There’s nothing I hate quite so much as printers. As an IT professional, printers are the bane of my existence; they’re awful to manage, awful to support and awful for end users, no matter how they’re configured. But for business, they’re a necessary evil.
For the home, I hate the decades long business model of selling a dirt-cheap printer with ridiculously expensive cartridges. And I despise the act of printing. When I’m forced to print, it usually means I’m signing a contract, dealing with a bureaucracy or about to spend a lot of money. So I was surprised to finally meet a printer I liked.
The printer was Epson’s Expression ET-2750, which sat in a review pile for at least three months before I bothered opening the box. The ET-2750 is one of Epson’s Ecotank printers, which costs a lot up front at around $500, but includes enough ink for over 6500 black and white or 5200 full colour printed pages. Despite the high upfront cost, the total cost of ownership is probably a lot less than the $60 printer that needs a new cartridge every six pages. Canon have a similar line of printers that don’t hide the cost with their PIXMA line. Whichever you choose, you’ll be saving money and the environment in the long run if you need to print often.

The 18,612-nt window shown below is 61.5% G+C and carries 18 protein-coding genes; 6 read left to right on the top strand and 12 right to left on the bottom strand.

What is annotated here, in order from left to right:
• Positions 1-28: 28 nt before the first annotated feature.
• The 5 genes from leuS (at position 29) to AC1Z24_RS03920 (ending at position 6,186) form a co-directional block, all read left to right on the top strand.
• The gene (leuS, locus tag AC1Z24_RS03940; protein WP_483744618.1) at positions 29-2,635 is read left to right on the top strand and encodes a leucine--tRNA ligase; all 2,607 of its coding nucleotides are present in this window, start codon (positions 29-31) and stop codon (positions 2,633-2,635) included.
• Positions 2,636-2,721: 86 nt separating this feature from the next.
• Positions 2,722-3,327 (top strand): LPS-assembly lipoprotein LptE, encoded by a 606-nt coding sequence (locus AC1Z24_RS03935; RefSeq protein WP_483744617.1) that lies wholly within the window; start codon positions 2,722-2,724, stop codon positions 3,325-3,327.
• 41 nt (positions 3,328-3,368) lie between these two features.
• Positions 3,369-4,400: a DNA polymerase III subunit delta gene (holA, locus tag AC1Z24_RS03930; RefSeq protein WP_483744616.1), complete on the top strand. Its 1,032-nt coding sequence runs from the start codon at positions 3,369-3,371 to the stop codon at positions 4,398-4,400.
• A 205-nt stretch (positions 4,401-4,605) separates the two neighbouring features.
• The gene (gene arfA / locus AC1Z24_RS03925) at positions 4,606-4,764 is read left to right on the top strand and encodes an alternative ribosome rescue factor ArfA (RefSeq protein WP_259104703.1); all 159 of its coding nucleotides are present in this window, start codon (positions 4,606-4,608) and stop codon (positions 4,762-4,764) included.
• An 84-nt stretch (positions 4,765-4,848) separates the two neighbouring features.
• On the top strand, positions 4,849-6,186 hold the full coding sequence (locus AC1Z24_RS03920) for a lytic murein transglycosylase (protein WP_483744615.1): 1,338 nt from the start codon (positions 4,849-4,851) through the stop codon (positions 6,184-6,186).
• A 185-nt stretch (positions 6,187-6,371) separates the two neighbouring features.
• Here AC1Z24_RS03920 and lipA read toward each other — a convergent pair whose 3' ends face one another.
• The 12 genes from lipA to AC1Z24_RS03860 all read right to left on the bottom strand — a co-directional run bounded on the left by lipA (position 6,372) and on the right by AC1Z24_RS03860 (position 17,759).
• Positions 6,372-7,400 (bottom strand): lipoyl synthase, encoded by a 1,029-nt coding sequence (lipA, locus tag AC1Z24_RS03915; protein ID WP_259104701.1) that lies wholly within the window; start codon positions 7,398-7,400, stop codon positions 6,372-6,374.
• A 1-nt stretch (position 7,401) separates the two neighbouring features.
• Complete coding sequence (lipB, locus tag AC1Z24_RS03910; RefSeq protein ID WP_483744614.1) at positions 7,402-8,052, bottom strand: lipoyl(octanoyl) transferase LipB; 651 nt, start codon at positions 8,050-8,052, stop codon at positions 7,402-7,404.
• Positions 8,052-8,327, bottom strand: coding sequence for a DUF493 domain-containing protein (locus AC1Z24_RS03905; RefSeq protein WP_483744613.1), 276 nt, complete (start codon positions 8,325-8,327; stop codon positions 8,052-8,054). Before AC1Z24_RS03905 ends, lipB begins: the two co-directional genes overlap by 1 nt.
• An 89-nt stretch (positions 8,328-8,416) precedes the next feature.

Printers like the Epson ET-2750 cost a lot more up front, but you don’t need to constantly buy new ink.
I don’t need to print often, which is why it took me so long to unbox the Epson. But once I did, I started finding uses for it. We started printing off our favourite photos, something we previously did every few months with the app Picture Postie. Using photograph paper, the Epson provided instant gratification and higher quality images than the online service.
We then started using the printer as part of our child’s iPad time. When it comes to introducing technology to children, one consistent recommendation is the idea of mixing technology with real world, hands on play. Using the printer, we could create digital scrapbooks and letters to grandma on the iPad, then print them off via AirPrint. Our three year old was amazed to see the creations she made with her fingers on glass turn into printed pages, ready to take to daycare or to post to a loved one.
After months of using the printer, we haven’t needed to replace the ink it shipped with. When the time comes, the ink is easily refillable, and the bottles cost about $30, which works out to less than half a cent per page.
This model has a bunch of other features — most notably scanning — that we’re yet to explore, but for the small business or family that prints often, I can happily recommend an Epson Ecotank printer.
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